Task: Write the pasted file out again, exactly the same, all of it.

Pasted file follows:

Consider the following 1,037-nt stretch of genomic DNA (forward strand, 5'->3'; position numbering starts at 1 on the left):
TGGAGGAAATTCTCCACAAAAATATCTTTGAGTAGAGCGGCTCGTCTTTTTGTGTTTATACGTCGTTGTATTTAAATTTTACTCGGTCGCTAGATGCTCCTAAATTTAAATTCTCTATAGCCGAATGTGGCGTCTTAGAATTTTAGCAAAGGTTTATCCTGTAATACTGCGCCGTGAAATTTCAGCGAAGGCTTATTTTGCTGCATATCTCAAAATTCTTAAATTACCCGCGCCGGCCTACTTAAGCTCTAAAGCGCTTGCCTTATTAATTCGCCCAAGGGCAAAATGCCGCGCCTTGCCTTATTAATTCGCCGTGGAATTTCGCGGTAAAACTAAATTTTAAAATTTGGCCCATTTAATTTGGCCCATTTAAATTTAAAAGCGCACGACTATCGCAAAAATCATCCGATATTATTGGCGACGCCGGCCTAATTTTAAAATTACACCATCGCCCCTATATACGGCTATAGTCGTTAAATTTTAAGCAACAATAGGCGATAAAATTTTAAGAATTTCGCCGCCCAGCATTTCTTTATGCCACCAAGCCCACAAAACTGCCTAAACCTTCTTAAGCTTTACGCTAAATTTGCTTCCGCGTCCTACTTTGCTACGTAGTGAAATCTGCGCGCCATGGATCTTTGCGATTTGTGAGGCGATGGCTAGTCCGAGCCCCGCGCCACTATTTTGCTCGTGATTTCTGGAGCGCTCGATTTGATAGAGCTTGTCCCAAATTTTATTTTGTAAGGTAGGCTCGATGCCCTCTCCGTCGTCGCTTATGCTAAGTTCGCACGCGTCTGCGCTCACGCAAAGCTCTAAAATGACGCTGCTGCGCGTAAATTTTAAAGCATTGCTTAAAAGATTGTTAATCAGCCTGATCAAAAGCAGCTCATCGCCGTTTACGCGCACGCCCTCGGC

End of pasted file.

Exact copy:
Consider the following 1,037-nt stretch of genomic DNA (forward strand, 5'->3'; position numbering starts at 1 on the left):
TGGAGGAAATTCTCCACAAAAATATCTTTGAGTAGAGCGGCTCGTCTTTTTGTGTTTATACGTCGTTGTATTTAAATTTTACTCGGTCGCTAGATGCTCCTAAATTTAAATTCTCTATAGCCGAATGTGGCGTCTTAGAATTTTAGCAAAGGTTTATCCTGTAATACTGCGCCGTGAAATTTCAGCGAAGGCTTATTTTGCTGCATATCTCAAAATTCTTAAATTACCCGCGCCGGCCTACTTAAGCTCTAAAGCGCTTGCCTTATTAATTCGCCCAAGGGCAAAATGCCGCGCCTTGCCTTATTAATTCGCCGTGGAATTTCGCGGTAAAACTAAATTTTAAAATTTGGCCCATTTAATTTGGCCCATTTAAATTTAAAAGCGCACGACTATCGCAAAAATCATCCGATATTATTGGCGACGCCGGCCTAATTTTAAAATTACACCATCGCCCCTATATACGGCTATAGTCGTTAAATTTTAAGCAACAATAGGCGATAAAATTTTAAGAATTTCGCCGCCCAGCATTTCTTTATGCCACCAAGCCCACAAAACTGCCTAAACCTTCTTAAGCTTTACGCTAAATTTGCTTCCGCGTCCTACTTTGCTACGTAGTGAAATCTGCGCGCCATGGATCTTTGCGATTTGTGAGGCGATGGCTAGTCCGAGCCCCGCGCCACTATTTTGCTCGTGATTTCTGGAGCGCTCGATTTGATAGAGCTTGTCCCAAATTTTATTTTGTAAGGTAGGCTCGATGCCCTCTCCGTCGTCGCTTATGCTAAGTTCGCACGCGTCTGCGCTCACGCAAAGCTCTAAAATGACGCTGCTGCGCGTAAATTTTAAAGCATTGCTTAAAAGATTGTTAATCAGCCTGATCAAAAGCAGCTCATCGCCGTTTACGCGCACGCCCTCGGC